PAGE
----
FOIA Reform Draws Backing from Ex-Archives Ombudsman
Bill would codify powers of the office responsible for mediating disputes between requesters and agencies.
A bipartisan bill to codify a “presumption of openness” in the Freedom of Information Act process on Friday earned the blessing of a key former official at the National Archives and Records Administration.
Miriam Nisbet, founding and former director of the Office of Government Information Services, which was established in 2007 as a mediator between FOIA requesters and agencies, told the House Oversight and Government Reform Committee that the bill affirmed the office’s authority in ensuring FOIA compliance.
Subcommittee Chairman Mark Meadows, R-N.C., called the hearing to explore ways to streamline the handling of some 700,000 FOIA requests received annually. He cited “a lack of compliance and transparency” in holding agencies accountable for enforcing for citizens “the transparency that is the lifeblood of our democracy.”
Nisbet said her former office’s staff of seven provides both mediation services when requesters clash with agency FOIA officers as well as ongoing review of FOIA policies, procedures and compliance. Though it has encountered some resistance, by the end of fiscal 2014 the office had “assisted requesters and agencies in more than 3,500 FOIA-related instances, ranging from disputes over the application of a FOIA exemption, to helping requesters find the right place to send requests,” she said.
The bill, which has been introduced in both chambers, would make clear that Congress expects OGIS not only to review agencies’ policies, procedures and compliance, as the law currently states, but also to identify methods that improve compliance, including timely processing and how agencies assess fees. The bill also would ensure that “requesters are told that dispute resolution is an integral part of the FOIA process” as well as guarantee that OGIS is an independent “watchdog” or “overseer”—currently it is dependent on executive branch agencies for final reviews, said Nisbet, who retired last September.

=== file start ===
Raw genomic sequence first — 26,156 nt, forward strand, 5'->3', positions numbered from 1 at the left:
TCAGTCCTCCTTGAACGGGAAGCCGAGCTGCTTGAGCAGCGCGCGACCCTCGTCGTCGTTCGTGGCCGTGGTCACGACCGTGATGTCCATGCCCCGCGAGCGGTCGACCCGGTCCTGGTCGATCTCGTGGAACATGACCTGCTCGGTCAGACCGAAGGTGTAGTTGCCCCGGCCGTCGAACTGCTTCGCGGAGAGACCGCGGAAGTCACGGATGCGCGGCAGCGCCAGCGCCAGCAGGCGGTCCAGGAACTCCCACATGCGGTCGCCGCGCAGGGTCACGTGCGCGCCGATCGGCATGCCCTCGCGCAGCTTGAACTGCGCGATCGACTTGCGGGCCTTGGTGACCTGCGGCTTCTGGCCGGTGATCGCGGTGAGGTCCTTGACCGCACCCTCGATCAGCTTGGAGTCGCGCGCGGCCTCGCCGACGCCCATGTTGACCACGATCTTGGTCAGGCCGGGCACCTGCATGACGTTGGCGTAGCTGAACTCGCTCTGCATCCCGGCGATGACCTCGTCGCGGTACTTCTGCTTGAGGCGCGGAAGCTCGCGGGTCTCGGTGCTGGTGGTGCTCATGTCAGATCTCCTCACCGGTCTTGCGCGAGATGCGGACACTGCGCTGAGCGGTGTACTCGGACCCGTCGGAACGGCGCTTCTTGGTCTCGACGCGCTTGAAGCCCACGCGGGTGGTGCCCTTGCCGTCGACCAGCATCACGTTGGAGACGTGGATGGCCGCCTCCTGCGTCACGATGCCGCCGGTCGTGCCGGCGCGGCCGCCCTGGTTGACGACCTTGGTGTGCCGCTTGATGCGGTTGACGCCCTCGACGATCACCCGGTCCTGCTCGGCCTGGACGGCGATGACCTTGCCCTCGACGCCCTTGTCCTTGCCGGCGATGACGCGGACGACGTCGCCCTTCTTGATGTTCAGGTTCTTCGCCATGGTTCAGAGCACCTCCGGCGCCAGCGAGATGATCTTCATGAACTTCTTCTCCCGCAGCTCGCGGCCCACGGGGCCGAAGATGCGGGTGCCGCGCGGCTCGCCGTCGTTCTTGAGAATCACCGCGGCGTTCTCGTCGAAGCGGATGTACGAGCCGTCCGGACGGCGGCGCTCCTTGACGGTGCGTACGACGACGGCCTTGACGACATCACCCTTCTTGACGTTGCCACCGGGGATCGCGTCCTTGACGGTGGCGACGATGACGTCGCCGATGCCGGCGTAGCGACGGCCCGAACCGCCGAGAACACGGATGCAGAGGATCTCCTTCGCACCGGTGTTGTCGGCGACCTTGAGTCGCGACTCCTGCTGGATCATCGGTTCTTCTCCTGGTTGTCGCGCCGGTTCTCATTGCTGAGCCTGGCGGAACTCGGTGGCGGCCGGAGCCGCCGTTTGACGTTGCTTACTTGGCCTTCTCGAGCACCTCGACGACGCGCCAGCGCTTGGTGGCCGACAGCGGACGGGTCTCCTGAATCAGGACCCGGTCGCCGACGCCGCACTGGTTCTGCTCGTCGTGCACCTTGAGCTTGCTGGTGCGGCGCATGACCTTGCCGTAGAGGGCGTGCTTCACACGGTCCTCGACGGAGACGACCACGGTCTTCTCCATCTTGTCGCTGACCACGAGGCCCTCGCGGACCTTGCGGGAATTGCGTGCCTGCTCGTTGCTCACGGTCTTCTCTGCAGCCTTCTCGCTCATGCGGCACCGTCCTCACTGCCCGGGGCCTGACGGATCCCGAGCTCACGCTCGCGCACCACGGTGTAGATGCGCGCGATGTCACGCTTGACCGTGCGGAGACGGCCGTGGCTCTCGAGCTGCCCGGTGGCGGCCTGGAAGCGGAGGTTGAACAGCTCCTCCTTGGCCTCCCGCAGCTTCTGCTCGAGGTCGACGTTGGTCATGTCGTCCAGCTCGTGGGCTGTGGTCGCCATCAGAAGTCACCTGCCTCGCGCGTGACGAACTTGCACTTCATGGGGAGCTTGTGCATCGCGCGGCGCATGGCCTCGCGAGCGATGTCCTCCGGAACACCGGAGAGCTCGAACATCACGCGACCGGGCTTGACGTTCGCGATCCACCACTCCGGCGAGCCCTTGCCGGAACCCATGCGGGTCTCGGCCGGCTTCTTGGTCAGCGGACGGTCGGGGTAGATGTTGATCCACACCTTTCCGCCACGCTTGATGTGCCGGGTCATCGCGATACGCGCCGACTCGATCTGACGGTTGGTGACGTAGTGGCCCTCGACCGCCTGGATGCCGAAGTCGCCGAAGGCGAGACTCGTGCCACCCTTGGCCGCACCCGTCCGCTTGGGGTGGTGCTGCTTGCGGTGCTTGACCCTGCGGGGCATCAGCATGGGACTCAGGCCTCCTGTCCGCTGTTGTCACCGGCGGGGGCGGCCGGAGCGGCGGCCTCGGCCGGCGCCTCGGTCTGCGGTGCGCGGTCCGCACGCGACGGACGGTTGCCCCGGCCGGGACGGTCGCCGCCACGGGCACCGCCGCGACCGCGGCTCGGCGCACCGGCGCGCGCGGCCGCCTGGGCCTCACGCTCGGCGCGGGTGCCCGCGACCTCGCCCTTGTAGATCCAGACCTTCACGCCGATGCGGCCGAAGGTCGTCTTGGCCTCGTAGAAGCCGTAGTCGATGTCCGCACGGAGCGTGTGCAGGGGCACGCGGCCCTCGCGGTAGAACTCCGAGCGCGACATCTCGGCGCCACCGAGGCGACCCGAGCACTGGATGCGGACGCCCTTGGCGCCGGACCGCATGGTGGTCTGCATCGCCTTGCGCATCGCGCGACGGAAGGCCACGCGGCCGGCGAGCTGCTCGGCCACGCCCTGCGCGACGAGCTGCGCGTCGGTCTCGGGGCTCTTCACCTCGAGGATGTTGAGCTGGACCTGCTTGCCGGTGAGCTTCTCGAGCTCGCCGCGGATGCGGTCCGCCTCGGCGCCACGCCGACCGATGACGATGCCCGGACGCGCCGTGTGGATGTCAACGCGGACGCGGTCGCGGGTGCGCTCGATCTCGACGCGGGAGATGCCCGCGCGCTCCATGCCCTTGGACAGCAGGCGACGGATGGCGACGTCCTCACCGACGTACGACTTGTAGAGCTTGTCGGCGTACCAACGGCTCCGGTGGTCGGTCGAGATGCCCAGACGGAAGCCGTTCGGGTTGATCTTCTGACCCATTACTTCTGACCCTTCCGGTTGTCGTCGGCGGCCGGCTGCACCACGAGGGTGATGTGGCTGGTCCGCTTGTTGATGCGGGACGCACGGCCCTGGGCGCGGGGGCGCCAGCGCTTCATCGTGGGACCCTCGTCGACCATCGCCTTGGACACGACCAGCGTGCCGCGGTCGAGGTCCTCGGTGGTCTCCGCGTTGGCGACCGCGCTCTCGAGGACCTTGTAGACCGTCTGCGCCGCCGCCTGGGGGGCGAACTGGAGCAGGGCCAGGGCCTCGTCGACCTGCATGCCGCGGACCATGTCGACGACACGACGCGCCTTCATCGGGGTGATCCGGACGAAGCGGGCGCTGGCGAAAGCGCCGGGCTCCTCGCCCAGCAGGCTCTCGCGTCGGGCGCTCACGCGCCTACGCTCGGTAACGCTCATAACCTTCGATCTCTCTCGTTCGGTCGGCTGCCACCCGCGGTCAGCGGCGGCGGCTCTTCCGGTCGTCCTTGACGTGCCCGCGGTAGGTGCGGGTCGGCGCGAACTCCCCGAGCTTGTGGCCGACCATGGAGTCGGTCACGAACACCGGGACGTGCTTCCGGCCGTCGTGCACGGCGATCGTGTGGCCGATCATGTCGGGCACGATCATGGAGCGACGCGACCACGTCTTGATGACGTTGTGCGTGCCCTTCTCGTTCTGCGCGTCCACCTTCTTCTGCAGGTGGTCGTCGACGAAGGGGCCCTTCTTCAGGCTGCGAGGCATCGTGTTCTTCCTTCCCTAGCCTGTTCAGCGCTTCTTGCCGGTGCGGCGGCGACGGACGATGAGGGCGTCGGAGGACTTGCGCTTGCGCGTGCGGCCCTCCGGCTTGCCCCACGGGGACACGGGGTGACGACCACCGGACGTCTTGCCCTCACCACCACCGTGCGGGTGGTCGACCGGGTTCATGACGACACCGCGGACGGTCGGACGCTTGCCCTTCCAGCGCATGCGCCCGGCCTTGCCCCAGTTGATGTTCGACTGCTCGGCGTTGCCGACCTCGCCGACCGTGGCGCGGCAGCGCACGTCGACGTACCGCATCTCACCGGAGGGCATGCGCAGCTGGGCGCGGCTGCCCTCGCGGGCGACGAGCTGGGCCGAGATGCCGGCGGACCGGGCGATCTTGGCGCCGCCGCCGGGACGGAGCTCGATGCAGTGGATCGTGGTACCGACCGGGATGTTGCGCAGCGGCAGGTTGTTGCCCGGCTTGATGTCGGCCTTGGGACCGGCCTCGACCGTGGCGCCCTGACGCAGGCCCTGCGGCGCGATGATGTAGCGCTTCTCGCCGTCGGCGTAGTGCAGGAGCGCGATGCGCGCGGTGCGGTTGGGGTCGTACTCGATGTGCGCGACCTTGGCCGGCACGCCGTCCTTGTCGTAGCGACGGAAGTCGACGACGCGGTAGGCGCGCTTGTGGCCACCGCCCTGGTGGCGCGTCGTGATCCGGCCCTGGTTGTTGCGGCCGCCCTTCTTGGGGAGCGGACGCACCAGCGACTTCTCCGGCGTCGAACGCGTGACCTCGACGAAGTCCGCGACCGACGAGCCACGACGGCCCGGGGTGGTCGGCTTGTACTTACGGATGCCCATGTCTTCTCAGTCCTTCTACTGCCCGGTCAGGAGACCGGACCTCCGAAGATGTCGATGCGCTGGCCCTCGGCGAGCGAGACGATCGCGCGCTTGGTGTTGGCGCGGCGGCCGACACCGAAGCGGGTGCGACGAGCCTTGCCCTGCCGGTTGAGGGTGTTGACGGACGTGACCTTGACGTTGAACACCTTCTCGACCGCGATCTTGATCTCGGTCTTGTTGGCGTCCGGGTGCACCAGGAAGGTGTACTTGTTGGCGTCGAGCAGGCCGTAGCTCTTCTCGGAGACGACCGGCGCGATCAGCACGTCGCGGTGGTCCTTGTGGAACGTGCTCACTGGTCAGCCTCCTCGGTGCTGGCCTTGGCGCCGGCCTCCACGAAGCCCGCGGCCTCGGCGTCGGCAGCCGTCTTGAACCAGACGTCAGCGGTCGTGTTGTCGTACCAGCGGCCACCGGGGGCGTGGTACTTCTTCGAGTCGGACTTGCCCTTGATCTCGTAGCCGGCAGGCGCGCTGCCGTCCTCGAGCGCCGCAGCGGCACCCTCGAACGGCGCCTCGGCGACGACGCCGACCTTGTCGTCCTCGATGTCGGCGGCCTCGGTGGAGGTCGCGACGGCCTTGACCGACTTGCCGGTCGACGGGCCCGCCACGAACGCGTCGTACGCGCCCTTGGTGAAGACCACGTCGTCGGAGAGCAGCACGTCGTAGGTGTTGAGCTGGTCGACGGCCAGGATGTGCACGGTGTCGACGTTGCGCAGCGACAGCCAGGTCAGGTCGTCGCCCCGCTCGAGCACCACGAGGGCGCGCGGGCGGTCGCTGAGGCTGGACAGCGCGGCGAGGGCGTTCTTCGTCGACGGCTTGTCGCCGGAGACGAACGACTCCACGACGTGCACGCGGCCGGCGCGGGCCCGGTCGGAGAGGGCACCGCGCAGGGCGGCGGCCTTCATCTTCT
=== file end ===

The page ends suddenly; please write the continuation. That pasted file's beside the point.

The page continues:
Rep. Gerry Connolly, D-Va., a co-sponsor of the bill, noted that as a local official he was on the receiving end of FOIA requests for 15 years. He cautioned that “people say bureaucrats stonewall, but it’s not that simple. Sometimes the scope of the request is so broad, you would have to have huge truckload of documents to deliver it. We have to find ways to get requesters to limit the scope and be more precise.”
Frederick Sadler, a former FOIA officer with the Food and Drug Administration, noted that it cost the government $450 million to implement FOIA in fiscal 2013. He cautioned that requesters who meet resistance sometimes turn to litigation, which adds to the costs. (About 2 percent of request are appealed and fewer litigated, according to Nisbet.)
“Clearly, the statute is functioning well, in the main,” Sadler testified. “Equally as clear, there are concerns or problems with some requests and the application of policy when addressing these requests, but these have not been quantified and in my opinion, anecdotal data doesn’t represent the overall status, or success, of the program. Attempting to pass legislation to fix a problem without fully identifying the causes is akin to a physician prescribing a treatment without examining the patient.”
Rick Blum, speaking on behalf of news organizations in the Sunshine in Government Initiative, applauded the bill for including reforms his group had sought for years to reduce long waits for documents. “We are particularly supportive of ways to strengthen the Office of Government Information Services, overcome procedural challenges through better use of technology, and rein in secrecy statutes . . . that create anti-disclosure loopholes in the law.”
He cited agency-claimed exemptions that prevented the full disclosure of problems at veterans hospitals and the CIA withholding documents related to the 1961 invasion of Cuba at the Bay of Pigs, though all at the hearing agreed that some exemptions are needed for national security and financial regulation.
“The higher up the agency [the FOIA request is discussed] the better,” Blum said.
Correction: In the original version of this article, Frederick Sadler's name was misspelled.